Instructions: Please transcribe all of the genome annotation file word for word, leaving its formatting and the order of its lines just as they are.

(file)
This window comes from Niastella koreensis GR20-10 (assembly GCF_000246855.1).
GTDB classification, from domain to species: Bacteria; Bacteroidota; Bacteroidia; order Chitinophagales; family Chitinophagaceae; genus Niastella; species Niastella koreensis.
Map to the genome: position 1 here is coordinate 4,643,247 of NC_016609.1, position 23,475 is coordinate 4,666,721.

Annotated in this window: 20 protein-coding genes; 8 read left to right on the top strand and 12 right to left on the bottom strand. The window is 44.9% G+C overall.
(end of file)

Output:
This window comes from Niastella koreensis GR20-10 (assembly GCF_000246855.1).
GTDB classification, from domain to species: Bacteria; Bacteroidota; Bacteroidia; order Chitinophagales; family Chitinophagaceae; genus Niastella; species Niastella koreensis.
Map to the genome: position 1 here is coordinate 4,643,247 of NC_016609.1, position 23,475 is coordinate 4,666,721.

Annotated in this window: 20 protein-coding genes; 8 read left to right on the top strand and 12 right to left on the bottom strand. The window is 44.9% G+C overall.